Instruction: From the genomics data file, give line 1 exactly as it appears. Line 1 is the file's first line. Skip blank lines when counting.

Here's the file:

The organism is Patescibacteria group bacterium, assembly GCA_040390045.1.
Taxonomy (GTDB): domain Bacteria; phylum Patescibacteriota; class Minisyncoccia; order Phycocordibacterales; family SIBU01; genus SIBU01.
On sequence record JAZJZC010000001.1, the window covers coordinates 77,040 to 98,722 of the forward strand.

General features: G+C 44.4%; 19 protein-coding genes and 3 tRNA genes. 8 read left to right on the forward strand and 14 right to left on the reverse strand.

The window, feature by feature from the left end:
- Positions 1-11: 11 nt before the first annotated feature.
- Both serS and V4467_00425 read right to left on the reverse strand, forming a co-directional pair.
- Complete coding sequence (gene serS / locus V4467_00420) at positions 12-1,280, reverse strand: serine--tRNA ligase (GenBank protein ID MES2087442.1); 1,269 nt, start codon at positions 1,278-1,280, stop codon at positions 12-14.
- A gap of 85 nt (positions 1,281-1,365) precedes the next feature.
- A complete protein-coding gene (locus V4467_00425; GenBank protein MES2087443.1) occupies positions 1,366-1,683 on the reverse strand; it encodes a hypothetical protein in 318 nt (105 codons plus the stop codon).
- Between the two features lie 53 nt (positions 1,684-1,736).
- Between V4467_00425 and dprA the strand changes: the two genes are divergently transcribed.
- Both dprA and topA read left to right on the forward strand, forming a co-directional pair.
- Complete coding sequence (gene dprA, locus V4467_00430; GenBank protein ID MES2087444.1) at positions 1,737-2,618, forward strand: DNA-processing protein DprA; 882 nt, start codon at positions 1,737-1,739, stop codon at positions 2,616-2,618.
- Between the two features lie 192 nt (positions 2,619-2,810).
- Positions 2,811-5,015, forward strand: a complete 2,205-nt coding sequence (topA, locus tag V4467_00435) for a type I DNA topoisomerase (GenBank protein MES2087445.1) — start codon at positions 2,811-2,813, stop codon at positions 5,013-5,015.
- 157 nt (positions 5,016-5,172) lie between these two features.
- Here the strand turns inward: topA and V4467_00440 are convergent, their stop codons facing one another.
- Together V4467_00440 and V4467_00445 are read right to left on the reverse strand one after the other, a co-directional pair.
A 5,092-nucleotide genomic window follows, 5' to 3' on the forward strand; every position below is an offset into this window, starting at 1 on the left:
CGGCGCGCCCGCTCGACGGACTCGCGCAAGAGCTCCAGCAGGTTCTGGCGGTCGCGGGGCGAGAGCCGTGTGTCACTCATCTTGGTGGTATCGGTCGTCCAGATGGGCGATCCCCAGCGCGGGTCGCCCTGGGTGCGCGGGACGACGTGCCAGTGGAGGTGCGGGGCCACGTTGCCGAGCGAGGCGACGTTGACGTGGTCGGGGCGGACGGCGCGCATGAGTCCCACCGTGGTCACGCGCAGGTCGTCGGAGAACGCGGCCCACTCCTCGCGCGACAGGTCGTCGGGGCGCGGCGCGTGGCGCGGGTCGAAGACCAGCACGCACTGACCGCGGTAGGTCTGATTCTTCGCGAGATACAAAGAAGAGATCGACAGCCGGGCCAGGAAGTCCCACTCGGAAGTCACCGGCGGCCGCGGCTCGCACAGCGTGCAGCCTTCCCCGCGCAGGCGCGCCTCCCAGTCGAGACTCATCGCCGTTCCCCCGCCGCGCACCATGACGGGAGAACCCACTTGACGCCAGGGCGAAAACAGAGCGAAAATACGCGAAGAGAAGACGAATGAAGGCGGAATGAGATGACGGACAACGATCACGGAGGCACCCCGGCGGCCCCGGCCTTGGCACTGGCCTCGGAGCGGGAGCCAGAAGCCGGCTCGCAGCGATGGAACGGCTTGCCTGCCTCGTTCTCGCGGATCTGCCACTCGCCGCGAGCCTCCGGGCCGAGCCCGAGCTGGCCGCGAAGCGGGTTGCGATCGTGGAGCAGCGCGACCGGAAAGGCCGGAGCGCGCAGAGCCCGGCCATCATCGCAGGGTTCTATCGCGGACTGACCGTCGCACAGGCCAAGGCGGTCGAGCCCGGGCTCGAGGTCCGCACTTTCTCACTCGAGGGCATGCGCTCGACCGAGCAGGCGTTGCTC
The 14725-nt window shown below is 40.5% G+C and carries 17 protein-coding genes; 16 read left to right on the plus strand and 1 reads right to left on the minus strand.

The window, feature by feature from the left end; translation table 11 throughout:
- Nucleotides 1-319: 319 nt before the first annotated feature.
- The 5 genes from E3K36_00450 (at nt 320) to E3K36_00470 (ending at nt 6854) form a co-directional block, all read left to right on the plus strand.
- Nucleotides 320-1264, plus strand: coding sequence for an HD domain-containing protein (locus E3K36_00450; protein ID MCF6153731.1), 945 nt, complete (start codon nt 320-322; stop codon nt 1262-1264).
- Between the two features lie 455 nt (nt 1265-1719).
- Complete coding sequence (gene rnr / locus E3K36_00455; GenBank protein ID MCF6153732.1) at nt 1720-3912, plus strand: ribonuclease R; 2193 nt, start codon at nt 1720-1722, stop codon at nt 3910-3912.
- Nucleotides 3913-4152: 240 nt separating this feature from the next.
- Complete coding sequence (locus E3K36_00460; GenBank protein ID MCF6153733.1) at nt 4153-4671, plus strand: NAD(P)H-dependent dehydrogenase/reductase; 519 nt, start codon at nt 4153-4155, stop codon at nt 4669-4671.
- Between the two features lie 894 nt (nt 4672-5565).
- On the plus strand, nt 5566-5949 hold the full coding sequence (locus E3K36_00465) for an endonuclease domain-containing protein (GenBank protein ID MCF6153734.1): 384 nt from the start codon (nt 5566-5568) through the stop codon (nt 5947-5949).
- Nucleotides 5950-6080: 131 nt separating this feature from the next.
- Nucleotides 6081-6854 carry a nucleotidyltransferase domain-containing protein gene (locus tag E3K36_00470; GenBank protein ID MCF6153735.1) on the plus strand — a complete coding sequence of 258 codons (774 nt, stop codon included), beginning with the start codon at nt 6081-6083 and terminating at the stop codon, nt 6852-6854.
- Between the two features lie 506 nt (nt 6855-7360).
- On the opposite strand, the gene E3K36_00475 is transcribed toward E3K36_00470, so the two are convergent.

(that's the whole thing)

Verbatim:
The organism is Patescibacteria group bacterium, assembly GCA_040390045.1.